SnapLogic this week launched the general availability of SnapGPT, a generative AI tool that enables customers to integrate data using natural language rather than code.
SnapGPT was developed using both open source large language models (LLMs) and SnapLogic's privately developed AI capabilities.
Based in San Mateo, Calif., SnapLogic is a data integration vendor whose competitors include Boomi and Fivetran, among data integration specialists. It also faces a spate of vendors such as Informatica and Tibco, whose wide-ranging data management platforms include integration capabilities.
SnapLogic's suite of tools comprises an integration platform as a service (iPaaS) called the Intelligent Integration Platform.
Dating back to its 2017 launch of IRIS, an AI assistant, AI has long been one of the ways the vendor is attempting to simplify data integration. For example, its August 2019 update added AI capabilities that automatically generates recommendations for data pipeline management.
In 2021, SnapLogic raised $165 million in venture capital funding to advance its AI capabilities. The investment brought the vendor's total funding to $371.3 million.
Generative AI vendor OpenAI launched ChatGPT in November 2022, marking a dramatic advance in generative AI and LLMs. Since then, the vast majority of vendors have focused product development around generative AI.
The reason is that generative AI has the potential simplify data management and analytics, making data engineers and analysts more productive.
And that is one of the goals of SnapGPT, which was first unveiled in preview in March 2023 and made generally available Aug. 2.
By enabling users to integrate data sources and develop data pipelines using freeform natural language rather than code or limited natural language processing capabilities, the tool is designed to eliminate time-sucking processes that result in bottlenecks and slow pipeline development.
In addition, SnapGPT automatically generates documentation for each data pipeline, develops sample data so engineers can test and validate pipelines and delivers suggestions as engineers build integration pipelines.
Doug Henschen, an analyst at Constellation Research, noted that the Intelligent Integration Platform already had some of the capabilities enabled by SnapGPT. The new generative AI tool, however, improves upon those existing capabilities while also adding new ones.
"SnapLogic already had AI/ML capabilities in place … which could recommend next-best integration steps and components," he said. "SnapGPT adds more detailed descriptions of those recommendations, as well as the ability to automatically describe and document integration processes, generate SQL queries, map data sources and generate sample data for use in testing integrations."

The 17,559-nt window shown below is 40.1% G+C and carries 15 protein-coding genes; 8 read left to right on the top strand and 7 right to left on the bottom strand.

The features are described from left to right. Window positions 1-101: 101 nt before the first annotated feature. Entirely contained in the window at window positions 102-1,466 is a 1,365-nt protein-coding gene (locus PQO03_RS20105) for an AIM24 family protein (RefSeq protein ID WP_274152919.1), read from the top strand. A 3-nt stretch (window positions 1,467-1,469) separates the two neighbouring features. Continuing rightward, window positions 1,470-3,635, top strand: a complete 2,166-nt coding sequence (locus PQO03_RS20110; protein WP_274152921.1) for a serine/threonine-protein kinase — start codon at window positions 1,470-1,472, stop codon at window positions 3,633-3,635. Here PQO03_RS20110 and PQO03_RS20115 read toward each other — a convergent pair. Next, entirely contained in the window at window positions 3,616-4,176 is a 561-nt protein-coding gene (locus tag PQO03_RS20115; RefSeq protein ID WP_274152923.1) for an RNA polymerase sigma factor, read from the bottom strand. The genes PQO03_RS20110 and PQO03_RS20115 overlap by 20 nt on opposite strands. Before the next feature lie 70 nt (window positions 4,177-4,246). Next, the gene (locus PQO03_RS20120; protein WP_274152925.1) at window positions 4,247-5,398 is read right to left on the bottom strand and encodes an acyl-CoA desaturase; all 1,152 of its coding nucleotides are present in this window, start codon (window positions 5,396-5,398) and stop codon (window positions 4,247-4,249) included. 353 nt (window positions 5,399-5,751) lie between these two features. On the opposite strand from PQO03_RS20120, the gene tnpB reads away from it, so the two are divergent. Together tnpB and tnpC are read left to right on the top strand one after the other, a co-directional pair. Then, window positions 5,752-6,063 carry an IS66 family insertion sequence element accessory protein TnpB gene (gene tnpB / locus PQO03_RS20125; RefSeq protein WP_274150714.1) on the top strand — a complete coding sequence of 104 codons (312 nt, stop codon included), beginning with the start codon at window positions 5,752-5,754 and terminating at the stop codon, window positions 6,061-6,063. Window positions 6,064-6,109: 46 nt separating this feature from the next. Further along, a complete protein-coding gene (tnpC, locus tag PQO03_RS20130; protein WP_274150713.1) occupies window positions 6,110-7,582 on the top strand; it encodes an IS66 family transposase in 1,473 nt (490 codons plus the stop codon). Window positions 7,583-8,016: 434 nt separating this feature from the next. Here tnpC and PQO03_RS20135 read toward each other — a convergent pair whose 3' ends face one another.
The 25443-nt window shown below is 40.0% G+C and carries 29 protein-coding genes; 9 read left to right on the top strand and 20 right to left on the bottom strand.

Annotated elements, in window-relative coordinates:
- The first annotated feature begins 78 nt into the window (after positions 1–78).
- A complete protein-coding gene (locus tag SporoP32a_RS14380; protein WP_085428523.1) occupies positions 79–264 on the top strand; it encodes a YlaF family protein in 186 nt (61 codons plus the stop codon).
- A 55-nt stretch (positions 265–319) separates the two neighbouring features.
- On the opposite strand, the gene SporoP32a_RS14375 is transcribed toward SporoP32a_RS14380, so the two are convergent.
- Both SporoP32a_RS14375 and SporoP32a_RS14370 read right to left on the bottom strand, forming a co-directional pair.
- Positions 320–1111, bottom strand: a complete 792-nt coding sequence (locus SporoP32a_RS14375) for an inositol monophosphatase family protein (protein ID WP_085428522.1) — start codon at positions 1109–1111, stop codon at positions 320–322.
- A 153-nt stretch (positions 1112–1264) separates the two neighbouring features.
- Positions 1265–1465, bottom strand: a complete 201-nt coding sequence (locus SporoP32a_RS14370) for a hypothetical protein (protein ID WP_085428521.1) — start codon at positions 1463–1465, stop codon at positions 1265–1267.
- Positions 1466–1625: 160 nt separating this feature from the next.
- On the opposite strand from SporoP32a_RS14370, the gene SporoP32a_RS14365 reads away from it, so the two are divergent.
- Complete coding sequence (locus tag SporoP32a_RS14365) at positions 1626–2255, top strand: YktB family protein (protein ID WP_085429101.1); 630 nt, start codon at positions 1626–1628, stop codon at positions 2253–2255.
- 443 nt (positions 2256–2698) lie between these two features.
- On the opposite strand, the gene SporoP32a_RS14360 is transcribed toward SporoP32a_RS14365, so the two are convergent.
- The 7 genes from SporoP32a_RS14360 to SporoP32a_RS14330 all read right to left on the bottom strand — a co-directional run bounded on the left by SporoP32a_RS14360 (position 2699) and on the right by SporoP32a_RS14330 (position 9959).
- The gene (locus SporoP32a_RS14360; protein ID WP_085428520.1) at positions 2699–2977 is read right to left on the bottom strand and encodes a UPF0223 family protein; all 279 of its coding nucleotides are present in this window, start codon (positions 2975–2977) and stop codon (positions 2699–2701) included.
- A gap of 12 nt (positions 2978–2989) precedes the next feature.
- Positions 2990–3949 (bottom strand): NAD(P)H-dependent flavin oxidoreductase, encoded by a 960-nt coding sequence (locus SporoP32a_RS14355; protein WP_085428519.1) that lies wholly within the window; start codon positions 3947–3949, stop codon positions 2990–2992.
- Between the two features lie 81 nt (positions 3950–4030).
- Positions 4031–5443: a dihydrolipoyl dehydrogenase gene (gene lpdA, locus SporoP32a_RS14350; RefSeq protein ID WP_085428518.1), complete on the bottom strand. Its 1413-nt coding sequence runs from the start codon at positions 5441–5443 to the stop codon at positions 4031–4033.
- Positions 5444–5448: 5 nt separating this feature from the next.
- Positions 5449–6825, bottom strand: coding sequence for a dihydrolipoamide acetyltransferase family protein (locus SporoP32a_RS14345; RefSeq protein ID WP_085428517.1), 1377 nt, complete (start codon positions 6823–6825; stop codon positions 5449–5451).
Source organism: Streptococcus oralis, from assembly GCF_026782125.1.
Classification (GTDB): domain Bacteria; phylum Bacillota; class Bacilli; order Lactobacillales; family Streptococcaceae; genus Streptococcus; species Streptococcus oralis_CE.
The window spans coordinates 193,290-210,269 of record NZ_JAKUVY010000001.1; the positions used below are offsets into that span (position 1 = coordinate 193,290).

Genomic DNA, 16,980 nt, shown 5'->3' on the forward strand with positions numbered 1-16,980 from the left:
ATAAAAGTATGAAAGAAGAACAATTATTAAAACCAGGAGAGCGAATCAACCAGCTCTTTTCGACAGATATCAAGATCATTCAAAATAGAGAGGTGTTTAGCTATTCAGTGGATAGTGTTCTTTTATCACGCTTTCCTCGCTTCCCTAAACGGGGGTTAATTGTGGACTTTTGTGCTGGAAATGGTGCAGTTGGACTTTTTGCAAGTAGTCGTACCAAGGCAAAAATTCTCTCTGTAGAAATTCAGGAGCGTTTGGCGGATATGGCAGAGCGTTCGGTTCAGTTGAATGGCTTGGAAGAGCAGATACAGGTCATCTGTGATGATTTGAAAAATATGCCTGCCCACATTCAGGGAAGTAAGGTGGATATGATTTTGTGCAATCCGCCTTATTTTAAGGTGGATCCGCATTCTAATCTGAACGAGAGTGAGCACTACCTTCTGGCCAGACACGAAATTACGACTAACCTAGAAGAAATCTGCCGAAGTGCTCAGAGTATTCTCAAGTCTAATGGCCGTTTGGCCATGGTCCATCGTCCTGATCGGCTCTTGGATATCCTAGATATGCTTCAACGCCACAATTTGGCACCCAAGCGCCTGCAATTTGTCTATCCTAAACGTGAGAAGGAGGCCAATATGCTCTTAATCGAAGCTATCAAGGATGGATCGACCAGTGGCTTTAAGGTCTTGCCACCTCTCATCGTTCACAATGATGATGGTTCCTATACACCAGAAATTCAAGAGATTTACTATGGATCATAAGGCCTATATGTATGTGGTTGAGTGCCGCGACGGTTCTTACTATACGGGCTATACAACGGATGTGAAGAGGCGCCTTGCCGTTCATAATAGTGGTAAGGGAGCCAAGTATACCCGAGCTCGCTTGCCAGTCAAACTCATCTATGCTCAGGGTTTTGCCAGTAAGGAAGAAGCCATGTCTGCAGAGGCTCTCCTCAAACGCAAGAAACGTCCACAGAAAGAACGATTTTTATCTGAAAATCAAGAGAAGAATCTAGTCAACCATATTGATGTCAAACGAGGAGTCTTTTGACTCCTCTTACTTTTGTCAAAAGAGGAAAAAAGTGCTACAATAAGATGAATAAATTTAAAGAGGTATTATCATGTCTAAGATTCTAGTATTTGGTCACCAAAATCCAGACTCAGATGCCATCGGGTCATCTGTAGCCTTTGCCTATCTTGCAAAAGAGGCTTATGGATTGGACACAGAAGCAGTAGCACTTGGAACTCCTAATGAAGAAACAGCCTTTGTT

With data integration at the crux of readying data for eventual analysis, those improved descriptions for recommendations and added capabilities are significant, Henschen continued.
They'll enable some non-technical users to work with data pipelines, he noted. But more importantly, they will make trained engineers more efficient.
Doug HenschenAnalyst, Constellation Research
"Even if a generative feature can recommend next-best steps or, at some point in the future, complete pipelines, there's usually tuning, tweaking and last-mile configuration required that would be beyond the grasp of non-technical users," Henschen said. "The biggest benefit of generative capabilities in in the short term will be improving the productivity of experienced, technical users."
SnapLogic is not the first data management vendor to deliver generative AI capabilities beyond the preview stage. It is, however, among the first.
Vendors including Alteryx and Informatica are among the many that have unveiled product development plans and have tools in testing and preview. But to date, Dremio, Monte Carlo and now SnapLogic are among the few to make them publicly available.
Meanwhile, the impetus for building SnapGPT came from SnapLogic's foundational goal of making data integration as simple as possible so more than just data engineers can develop integrations, according to Manish Rai, the vendor's vice president of product marketing.
Nearly half of all IT bottlenecks are related to data integration, so reducing the burdens placed on data engineers is critical, he noted. Toward that end, the vendor has been making incremental progress with the development of IRIS in 2017, low-code/no-code capabilities and a cloud-native architecture.
SnapGPT represents further progress.
"We saw the opportunity to spread integration further," Rai said. "The solution [to easing bottlenecks] is to empower citizen integrators to self-serve so they only go to IT for more advanced integrations. That's where we see the power."
The college try